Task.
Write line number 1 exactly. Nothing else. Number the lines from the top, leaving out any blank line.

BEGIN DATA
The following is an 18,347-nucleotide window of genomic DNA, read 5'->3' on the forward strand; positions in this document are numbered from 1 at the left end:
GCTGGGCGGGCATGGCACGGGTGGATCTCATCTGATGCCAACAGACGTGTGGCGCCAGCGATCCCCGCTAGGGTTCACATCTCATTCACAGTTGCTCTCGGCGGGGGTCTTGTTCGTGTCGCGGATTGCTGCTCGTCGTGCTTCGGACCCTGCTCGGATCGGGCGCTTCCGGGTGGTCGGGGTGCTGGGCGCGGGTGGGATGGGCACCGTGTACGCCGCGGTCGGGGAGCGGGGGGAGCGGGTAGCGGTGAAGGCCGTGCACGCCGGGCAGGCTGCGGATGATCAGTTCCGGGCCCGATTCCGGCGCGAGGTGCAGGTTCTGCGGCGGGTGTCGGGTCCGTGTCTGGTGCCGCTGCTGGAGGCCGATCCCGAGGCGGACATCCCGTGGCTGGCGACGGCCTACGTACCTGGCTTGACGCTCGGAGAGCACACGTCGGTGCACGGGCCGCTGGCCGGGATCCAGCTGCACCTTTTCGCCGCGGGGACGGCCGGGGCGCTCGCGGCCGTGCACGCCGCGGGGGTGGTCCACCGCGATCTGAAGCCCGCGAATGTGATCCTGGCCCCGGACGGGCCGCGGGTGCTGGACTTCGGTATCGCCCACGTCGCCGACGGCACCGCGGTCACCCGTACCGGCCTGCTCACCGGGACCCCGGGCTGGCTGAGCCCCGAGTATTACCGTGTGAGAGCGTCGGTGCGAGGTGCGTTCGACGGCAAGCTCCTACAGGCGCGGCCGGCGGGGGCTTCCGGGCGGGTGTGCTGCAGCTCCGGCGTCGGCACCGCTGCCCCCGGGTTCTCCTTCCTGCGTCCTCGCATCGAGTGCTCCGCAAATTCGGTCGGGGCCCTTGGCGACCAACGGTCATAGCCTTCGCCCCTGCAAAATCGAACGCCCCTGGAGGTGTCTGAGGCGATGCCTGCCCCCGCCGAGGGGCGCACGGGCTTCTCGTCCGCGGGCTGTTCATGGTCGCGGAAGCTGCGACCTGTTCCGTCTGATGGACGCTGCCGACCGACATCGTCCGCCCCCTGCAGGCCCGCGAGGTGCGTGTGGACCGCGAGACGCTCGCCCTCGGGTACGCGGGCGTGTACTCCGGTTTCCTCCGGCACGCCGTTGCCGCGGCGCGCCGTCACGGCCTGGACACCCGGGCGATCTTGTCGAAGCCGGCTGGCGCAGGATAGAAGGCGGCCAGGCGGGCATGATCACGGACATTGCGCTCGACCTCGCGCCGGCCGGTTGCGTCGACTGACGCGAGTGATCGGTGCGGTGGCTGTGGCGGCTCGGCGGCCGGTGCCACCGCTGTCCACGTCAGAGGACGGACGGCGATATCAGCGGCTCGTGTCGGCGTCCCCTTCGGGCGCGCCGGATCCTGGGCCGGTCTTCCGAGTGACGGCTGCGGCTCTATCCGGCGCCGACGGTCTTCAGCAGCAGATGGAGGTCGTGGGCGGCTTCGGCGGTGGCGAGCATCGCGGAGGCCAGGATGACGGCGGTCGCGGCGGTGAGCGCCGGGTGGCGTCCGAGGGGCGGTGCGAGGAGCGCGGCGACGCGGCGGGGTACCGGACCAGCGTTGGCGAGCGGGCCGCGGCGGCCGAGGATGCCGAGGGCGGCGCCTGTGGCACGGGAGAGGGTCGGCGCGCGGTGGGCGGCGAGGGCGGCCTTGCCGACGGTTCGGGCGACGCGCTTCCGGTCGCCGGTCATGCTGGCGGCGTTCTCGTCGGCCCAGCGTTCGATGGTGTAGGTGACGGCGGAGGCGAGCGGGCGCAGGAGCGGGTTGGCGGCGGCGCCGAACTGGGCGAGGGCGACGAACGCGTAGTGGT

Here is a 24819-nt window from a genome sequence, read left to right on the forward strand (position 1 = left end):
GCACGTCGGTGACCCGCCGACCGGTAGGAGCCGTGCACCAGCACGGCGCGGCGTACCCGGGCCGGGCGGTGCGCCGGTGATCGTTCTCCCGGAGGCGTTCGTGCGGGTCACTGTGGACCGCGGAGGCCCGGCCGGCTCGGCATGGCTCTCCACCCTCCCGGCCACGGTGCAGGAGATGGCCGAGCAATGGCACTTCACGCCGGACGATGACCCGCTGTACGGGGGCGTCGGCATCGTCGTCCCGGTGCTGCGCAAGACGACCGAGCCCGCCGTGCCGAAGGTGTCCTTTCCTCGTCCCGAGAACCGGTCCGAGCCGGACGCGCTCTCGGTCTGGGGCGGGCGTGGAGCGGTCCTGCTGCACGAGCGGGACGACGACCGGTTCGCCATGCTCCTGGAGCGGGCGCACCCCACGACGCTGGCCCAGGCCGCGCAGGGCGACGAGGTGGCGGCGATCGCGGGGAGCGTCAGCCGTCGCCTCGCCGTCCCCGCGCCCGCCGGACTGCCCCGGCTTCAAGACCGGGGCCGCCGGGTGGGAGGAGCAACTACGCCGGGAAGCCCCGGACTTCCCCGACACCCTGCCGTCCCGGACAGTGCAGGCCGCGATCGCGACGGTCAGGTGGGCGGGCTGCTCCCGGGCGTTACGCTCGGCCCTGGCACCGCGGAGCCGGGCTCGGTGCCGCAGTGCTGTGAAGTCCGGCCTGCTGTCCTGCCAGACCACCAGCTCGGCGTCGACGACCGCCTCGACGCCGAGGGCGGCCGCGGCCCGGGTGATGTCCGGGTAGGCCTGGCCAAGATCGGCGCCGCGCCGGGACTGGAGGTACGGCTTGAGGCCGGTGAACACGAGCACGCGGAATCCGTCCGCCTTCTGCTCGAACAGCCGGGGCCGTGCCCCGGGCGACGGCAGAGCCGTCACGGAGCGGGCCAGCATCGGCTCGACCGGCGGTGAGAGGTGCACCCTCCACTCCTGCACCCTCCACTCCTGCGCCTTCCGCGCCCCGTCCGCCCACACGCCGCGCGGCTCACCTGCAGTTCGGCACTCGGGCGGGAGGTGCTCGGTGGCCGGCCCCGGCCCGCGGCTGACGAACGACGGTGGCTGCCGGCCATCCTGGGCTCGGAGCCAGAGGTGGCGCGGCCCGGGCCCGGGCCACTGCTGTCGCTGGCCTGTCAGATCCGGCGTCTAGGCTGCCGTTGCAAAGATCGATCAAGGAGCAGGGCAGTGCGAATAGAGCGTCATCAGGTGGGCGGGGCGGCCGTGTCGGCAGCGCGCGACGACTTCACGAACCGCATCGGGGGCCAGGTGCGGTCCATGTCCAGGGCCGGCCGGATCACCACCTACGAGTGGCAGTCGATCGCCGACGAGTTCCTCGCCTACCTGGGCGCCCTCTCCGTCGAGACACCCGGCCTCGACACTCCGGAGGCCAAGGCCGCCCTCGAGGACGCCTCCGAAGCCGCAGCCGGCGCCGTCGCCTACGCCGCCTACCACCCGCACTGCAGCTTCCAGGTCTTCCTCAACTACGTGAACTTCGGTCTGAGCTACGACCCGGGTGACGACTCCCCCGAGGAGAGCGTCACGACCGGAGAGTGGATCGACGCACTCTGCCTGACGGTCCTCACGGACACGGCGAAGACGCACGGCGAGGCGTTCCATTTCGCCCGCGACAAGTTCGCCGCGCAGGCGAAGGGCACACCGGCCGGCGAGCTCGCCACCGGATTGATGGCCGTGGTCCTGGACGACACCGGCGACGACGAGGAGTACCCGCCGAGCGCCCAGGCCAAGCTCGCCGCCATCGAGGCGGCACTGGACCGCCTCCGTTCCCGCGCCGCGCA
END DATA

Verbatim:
The following is an 18,347-nucleotide window of genomic DNA, read 5'->3' on the forward strand; positions in this document are numbered from 1 at the left end: